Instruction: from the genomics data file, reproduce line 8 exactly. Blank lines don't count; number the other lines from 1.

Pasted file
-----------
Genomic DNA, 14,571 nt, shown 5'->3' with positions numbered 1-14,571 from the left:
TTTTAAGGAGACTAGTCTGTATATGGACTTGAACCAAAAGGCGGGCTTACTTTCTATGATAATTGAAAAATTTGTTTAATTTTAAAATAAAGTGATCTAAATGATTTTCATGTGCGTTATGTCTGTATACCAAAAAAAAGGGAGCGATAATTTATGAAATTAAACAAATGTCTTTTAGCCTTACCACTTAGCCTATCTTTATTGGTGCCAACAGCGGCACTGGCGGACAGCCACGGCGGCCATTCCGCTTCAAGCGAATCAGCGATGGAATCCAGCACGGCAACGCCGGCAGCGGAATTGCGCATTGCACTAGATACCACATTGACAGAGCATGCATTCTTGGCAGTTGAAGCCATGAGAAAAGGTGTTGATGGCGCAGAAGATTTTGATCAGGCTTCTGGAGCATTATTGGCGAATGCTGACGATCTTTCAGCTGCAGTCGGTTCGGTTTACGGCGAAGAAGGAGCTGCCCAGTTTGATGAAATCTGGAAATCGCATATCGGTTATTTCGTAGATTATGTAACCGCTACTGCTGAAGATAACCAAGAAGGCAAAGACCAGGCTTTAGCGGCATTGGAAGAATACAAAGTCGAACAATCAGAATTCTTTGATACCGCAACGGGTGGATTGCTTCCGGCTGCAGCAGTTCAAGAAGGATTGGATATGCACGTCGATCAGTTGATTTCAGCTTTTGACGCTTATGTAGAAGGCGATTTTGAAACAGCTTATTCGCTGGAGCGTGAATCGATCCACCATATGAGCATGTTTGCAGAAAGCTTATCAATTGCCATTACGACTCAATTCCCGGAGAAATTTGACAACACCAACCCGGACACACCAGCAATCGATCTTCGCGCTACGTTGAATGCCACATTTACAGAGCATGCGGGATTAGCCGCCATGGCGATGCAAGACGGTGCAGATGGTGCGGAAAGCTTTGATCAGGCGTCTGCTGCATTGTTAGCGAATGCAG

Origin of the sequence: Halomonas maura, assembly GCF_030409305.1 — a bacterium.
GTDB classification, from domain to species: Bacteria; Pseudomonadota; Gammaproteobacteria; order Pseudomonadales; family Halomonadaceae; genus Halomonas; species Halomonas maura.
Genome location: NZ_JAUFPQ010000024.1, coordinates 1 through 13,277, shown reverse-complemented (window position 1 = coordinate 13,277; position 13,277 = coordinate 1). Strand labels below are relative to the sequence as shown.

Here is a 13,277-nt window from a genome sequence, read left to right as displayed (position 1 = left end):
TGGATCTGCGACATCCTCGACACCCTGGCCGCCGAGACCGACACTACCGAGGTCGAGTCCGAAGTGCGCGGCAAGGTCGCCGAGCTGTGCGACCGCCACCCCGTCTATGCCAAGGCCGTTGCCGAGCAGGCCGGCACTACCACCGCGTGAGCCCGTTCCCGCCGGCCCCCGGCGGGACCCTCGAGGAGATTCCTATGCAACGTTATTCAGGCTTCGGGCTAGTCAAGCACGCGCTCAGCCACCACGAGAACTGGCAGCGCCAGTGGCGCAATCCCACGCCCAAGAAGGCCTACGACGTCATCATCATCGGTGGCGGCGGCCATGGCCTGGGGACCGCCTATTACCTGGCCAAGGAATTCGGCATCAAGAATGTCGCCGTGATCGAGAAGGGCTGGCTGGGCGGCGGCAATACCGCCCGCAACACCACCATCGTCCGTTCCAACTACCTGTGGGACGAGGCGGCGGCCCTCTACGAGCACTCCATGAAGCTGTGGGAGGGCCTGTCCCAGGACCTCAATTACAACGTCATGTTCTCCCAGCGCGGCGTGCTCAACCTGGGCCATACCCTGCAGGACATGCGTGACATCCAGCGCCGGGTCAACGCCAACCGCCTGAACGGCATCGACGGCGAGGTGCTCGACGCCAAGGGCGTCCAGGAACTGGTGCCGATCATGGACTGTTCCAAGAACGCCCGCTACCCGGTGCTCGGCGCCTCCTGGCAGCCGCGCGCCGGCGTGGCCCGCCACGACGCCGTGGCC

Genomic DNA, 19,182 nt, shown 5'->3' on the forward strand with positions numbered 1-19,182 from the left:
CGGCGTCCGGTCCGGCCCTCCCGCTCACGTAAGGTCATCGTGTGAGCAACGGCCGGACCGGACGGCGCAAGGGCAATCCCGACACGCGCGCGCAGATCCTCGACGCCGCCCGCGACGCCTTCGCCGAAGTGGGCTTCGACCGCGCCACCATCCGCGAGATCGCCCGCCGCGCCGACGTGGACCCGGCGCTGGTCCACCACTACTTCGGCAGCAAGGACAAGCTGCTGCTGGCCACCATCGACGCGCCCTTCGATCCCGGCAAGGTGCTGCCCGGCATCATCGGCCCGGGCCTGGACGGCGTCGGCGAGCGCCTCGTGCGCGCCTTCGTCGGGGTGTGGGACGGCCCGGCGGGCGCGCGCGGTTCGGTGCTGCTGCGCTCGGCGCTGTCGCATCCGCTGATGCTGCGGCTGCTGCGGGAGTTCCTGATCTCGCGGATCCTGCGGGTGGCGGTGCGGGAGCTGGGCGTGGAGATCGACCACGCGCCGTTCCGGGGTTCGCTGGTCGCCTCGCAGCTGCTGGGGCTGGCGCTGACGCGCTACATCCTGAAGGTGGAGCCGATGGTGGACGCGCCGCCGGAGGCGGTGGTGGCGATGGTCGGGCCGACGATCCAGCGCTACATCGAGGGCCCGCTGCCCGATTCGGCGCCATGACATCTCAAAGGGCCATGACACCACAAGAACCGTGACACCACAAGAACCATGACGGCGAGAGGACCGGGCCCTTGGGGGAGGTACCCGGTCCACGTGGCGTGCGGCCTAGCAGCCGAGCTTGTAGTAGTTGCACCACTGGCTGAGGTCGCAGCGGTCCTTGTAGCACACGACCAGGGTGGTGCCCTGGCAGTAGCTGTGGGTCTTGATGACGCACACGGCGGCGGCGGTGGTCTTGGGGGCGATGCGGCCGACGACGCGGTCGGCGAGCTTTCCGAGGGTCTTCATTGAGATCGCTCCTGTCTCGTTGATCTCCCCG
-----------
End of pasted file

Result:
Genomic DNA, 19,182 nt, shown 5'->3' on the forward strand with positions numbered 1-19,182 from the left: